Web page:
There are a few different styles of bungee cords, but they are all essentially made with a rubber core and a nylon or cotton cloth covering on the outside. Your average bungee cord can elongate anywhere from 100 to 300 percent, but its starting length varies with the altitude you choose to jump from. Cords usually last for 500 to 1,000 jumps before they are replaced. It is very important to make sure your bungee cord has proper elasticity.
Carabiners are the D-shaped metal junctions that connect the cords to the harness. They are made of pure steel and can withstand up to 14,000 pounds worth of stress, an essential feature of a high-impact sport like bungee jumping. They’re also used for rock climbing.
The main dress code requirement for bungee jumping is to make sure you’re comfortable and dressed for the weather. You can bungee jump in athletic wear, jeans, shorts, a ski jacket, or a wet suit if you’re by the water. Skirts, dresses, and anything too loose fitting should all be avoided, especially if they might interfere with the security of the body harness. You shouldn’t wear accessories like jewelry, glasses, or a watch because you’re likely to lose them in the fall. Hard eye contacts are also not recommended, but soft contacts are fine.
Bungee Jumping Helmet
A helmet isn’t absolutely necessary for bungee jumping, but most organizations and instructors encourage jumpers to wear one as a precaution. A well secured body harness is usually sufficient for safety equipment, as daunting as the dive might seem. However, an instructor will always insist on a helmet only in cases where a jumper wants to get close to the ground or touch the water they’re jumping towards. In recent years it’s increasingly popular for participants to attach GoPro or camera devices to their helmets, capturing their jump to watch back later.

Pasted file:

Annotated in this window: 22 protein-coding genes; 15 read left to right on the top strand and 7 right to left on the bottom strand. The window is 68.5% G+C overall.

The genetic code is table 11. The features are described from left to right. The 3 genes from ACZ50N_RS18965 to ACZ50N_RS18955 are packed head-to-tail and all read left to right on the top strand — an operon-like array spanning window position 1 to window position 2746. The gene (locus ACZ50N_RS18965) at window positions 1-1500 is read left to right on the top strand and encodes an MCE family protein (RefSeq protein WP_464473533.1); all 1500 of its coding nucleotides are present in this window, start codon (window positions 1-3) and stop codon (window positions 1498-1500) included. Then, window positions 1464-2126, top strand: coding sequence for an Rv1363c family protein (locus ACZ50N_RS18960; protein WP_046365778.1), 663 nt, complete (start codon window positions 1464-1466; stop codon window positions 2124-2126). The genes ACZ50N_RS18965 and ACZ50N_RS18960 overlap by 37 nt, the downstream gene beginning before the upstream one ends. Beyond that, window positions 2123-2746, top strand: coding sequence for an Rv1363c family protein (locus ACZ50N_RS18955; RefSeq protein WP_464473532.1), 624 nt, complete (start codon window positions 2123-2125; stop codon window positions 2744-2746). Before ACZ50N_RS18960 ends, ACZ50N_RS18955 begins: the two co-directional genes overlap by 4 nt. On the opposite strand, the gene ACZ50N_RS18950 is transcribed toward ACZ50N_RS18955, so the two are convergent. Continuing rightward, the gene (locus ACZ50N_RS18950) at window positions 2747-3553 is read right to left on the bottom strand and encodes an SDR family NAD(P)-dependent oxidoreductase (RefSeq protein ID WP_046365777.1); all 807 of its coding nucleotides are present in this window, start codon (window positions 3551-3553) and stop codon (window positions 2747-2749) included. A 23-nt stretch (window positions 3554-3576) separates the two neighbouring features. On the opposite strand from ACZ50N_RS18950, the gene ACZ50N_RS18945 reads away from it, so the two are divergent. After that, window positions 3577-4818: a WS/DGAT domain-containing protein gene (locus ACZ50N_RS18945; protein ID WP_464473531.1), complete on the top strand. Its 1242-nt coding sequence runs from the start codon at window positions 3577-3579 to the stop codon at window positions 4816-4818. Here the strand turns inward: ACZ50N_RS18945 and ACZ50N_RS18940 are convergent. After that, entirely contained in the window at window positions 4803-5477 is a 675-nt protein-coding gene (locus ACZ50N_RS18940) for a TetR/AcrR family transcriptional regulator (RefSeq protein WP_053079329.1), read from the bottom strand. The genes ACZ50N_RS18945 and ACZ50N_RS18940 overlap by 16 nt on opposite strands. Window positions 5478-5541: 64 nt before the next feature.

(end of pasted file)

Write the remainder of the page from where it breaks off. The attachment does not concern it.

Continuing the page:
The platform is the metal plank you jump from. Trainers advise you never to look down from the platform right before you jump, as it might cause last-minute nervousness which affects your ability to dive. It’s important to jump with as much calmness and clarity as possible so that you can make the proper head-first diving position and ensure your dive is clean. If you jump or step off the platform reluctantly, the improper position will likely put you through some needless whiplash during your jump.
The view from the platform can be daunting, but instructors will encourage you not to overthink it when you make the leap of faith. The highest raised platform in the world is currently the AJ Hackett Macau Tower bungee jump in Macau, China, which is a staggering 764 feet above ground.
Bungee Jumping Rigging System
The rigging system is the connection of pulleys and reels, ropes and metal connecting devices called carabiners that pull a jumper back onto the platform after the jump is completed. In some instances a jumper can be lowered to the ground and get off there, but more often than not a bungee setup will require a jumper to be returned to the jumping platform. In locations like bridges, towers, or platforms raised over a body of water, the rigging system is necessary to pull you back up.
Comfortable, securely tied sneakers are ideal for a bungee jump. Boots, heels, or anything with straps up the ankles should be avoided because they could interfere with your harness or cord. Sandals, flip flops, or anything too loose are also not recommended because you’ll likely lose them in the fall. You can also jump barefoot, which is somewhat common for more tropical jumping locations, but instructors recommend athletic shoes to get a proper grip of the ground for your jump.